Burien City Council Postpones Shoreline Master Program Hearing To Aug. 30

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by Ralph Nichols

When the Burien City Council convenes again, lawmakers will get a chance at last for an extended public discussion among themselves of the city’s Shoreline Master Program.

During their exchange of views on Aug. 16, council members are expected to vote on four key elements of the draft plan that deal with shoreline buffers and public waterfront access.

They scheduled this discussion of proposed revisions to the Shoreline Master Program (SMP) – and underlying issues of science and property – when on Aug. 2 they postponed a public hearing that was scheduled for Aug. 16.

Faced with the reality of too much detail to process in just two weeks, the council members agreed to move the SMP public hearing to Aug. 30 at 7 p.m.

Final council discussion of the revised SMP – followed by its likely adoption – may take place on Sept. 13. It will then go to the state Department of Ecology for final review and approval.

The Aug. 16 council discussion, also scheduled for 7 p.m., will for the first time not include public comment on the SMP. Citizen testimony will again be part of the process during the Aug. 30 hearing.

But council members, who have had only limited opportunities to discuss together the proposed revisions, agreed they need additional time to do this on Aug. 16. On Aug. 2, public comment took about 55 minutes of a three hour meeting with a packed agenda.

City Manager Mike Martin has since advised The B-Town Blog that any or all of these meetings – including a special meeting on Aug. 23 if needed – could be rescheduled to begin at 6 p.m., in which case the public will be notified in advance.

Shoreline homeowners along Puget Sound and around Lake Burien long have urged council members to slow down the review process – a request that was repeated during public comment at the beginning of the meeting.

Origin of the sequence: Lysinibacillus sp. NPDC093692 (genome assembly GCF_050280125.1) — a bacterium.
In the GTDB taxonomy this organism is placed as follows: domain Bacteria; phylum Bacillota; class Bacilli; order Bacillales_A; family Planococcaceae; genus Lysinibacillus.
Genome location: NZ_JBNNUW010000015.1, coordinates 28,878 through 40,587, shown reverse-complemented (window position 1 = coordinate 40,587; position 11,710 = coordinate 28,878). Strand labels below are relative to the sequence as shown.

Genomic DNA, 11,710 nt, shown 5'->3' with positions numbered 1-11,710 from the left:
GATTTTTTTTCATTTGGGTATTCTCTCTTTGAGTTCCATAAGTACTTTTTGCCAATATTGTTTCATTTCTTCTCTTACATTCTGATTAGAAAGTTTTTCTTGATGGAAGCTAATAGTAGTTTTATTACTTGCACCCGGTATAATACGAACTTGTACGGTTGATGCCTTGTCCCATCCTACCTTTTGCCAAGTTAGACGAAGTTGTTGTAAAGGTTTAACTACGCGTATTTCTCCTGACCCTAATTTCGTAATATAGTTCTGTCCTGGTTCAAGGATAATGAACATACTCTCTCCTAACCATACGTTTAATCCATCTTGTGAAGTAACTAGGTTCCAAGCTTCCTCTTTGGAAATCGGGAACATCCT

The city’s SMP “doesn’t need to go to [the state Department of] Ecology until December 31,” said Greg Anderson, who asked lawmakers to “slow the process down.”

Noting that “one of the reasons we’re doing this is to avoid unnecessary regulatory activity,” he suggested that by taking more time the city can get it right without impacting shoreline property owners.

John Upthegrove said he is “troubled by the process … by an atmosphere that we have to do something by a certain date…. There’s no rush … please take time to listen to the folks, to find out what they have to say.”

Before the meeting ended almost three hours later, however, Mayor Joan McGilton voiced frustration over listening to so many comments – some quite similar – from city residents.

The council has heard citizen comments for five months, McGilton said. “I think we’re fairly clear on what the public is saying.” This has slowed down their review process and now, she added, “we need to step up as policy makers.”

Regardless of the stated reason for the delay, representatives of concerned shoreline homeowners are pleased with it.

“It is nice to see that the council agrees with us where the schedule is concerned,” said Don Warren, president of the Lake Burien Shore Club. “Promoting diligent thoughtfulness over speed should help to assure a more reasoned result on many points.”